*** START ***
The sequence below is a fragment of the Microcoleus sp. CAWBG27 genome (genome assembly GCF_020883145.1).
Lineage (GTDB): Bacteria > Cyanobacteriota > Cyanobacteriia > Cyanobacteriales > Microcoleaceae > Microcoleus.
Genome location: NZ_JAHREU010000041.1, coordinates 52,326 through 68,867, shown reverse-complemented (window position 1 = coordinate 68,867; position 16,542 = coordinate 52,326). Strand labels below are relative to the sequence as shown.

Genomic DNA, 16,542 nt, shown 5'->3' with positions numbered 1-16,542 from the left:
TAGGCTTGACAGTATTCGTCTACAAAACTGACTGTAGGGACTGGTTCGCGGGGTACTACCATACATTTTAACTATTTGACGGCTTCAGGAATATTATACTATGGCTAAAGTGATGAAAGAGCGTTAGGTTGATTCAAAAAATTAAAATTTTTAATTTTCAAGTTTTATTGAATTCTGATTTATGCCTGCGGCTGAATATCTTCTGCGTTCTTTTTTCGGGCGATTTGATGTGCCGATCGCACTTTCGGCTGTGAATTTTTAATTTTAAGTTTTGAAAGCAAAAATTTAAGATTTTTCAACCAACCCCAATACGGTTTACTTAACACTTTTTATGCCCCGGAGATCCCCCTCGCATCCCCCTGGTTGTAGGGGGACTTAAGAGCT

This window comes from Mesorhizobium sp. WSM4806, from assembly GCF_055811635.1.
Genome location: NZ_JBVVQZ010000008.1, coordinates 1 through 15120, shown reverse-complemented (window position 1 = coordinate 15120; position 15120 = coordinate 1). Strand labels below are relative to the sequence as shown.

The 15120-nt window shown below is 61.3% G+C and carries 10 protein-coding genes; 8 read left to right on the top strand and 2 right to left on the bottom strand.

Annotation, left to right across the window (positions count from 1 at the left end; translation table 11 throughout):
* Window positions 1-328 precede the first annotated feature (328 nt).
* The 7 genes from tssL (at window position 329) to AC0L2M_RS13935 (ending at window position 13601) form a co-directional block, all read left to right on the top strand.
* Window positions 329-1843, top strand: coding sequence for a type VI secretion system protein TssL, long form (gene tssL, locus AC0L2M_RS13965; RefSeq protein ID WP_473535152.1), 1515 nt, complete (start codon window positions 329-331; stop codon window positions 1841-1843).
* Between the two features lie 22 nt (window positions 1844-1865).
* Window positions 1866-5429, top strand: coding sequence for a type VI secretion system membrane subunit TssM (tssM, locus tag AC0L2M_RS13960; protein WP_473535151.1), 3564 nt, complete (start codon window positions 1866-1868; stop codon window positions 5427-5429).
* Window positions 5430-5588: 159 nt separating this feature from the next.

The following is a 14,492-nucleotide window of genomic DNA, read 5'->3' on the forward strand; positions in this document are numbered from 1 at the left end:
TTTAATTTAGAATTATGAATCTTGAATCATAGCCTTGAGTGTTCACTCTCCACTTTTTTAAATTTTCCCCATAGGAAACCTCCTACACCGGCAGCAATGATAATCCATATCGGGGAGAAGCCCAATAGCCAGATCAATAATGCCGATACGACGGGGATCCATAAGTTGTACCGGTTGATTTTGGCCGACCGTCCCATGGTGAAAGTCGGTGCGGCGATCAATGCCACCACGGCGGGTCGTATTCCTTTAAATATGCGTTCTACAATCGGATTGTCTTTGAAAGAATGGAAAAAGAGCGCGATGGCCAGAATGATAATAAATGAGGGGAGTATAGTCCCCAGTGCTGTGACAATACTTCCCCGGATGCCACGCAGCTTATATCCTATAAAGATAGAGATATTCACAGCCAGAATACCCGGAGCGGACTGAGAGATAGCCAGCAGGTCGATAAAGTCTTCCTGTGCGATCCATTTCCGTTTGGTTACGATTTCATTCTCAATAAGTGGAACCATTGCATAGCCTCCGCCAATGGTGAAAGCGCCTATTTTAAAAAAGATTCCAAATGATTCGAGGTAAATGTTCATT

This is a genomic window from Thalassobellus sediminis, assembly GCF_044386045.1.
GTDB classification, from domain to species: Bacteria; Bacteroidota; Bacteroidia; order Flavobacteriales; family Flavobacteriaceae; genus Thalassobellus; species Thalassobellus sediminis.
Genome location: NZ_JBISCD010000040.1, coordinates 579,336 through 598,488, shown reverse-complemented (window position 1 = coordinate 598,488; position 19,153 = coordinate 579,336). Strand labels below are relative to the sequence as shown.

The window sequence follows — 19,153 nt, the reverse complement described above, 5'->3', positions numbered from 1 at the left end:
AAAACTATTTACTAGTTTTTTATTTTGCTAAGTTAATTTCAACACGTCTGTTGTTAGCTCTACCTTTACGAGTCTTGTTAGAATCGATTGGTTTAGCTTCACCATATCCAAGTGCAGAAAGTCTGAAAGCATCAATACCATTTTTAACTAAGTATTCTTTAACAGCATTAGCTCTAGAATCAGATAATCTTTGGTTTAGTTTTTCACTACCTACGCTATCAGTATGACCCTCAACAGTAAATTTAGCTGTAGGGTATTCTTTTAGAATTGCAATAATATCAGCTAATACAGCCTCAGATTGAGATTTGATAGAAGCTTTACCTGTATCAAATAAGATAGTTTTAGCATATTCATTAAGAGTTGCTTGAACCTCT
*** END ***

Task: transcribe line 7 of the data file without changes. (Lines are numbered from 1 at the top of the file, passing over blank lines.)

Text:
Genome location: NZ_JBVVQZ010000008.1, coordinates 1 through 15120, shown reverse-complemented (window position 1 = coordinate 15120; position 15120 = coordinate 1). Strand labels below are relative to the sequence as shown.